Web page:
Through Sunday, Boston’s record is 30-13 on the regular season, which puts the team 10-1/2 games in front of second-place Baltimore and New York for the lead in the American League East. However, believe it or not, this only ties the second-best record to start a season to this point. In 2002, Boston also began the season at 30-13 through 22 May but, to that point of the season, the Red Sox were only one game in front of the second-place Yankees, who had started 31-16. Two days earlier, Boston had improved its fast start to 30-11 after thumping the Chicago White Sox 9-0 at Fenway Park behind Derek Lowe’s eight-inning masterpiece on the mound and home runs from Jason Varitek and Shea Hillenbrand, but had dropped the final two games of the series. Boston would go on finish at 93-69 in skipper Grady Little’s first year as manager but 10-1/2 games behind eventual division champion New York.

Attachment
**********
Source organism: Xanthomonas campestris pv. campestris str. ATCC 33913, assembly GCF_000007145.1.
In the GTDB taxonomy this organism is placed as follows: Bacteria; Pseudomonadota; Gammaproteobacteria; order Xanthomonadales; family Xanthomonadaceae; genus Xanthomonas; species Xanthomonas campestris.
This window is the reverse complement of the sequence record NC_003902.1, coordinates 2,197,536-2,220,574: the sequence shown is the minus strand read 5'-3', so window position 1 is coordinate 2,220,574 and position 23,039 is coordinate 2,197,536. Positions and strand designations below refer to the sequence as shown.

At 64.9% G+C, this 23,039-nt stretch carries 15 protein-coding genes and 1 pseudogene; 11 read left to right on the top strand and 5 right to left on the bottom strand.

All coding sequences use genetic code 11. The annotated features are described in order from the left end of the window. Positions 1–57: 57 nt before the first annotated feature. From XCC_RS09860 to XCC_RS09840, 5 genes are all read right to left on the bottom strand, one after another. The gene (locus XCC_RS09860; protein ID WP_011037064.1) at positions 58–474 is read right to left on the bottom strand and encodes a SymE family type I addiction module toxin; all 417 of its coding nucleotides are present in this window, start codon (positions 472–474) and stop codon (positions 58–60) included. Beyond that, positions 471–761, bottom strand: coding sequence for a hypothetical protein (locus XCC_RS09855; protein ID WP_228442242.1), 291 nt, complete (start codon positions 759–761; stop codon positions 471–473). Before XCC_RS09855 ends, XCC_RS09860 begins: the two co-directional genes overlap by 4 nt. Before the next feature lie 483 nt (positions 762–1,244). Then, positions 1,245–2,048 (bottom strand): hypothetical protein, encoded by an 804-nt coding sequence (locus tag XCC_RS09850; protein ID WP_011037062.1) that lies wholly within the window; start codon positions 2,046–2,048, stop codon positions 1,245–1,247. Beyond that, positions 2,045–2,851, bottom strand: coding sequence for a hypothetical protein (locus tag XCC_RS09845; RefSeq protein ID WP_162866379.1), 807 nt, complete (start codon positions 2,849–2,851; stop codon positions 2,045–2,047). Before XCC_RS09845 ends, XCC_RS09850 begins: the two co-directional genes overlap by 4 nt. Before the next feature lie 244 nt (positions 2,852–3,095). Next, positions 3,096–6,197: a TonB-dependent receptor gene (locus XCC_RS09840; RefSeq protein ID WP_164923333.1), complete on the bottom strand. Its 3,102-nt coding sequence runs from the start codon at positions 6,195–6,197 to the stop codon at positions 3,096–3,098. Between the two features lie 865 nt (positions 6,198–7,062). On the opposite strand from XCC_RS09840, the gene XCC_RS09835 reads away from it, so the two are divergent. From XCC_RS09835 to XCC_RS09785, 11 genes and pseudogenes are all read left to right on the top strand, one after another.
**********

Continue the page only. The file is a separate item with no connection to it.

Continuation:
In 1946, Boston’s record after 43 games of play was an amazing 34-9, in part thanks to a team-record 15-game winning streak between 25 April and 10 May of that season, which put their record to that point at an unbelieveable 21-3. The Red Sox had gone on to win another 13 of 19 and put themselves seven games in front of second-place New York. Boston would finish the season at 104-50, the second-best record in team history behind the 1912 club that had won 105 games and the World Series, and easily won the American League pennant by 12 games over Detroit and 17 games over New York. In contrast, the team’s worst record after 43 games was 8-35 in 1932 on a club that would finish with 111 losses that season, a franchise record for futility.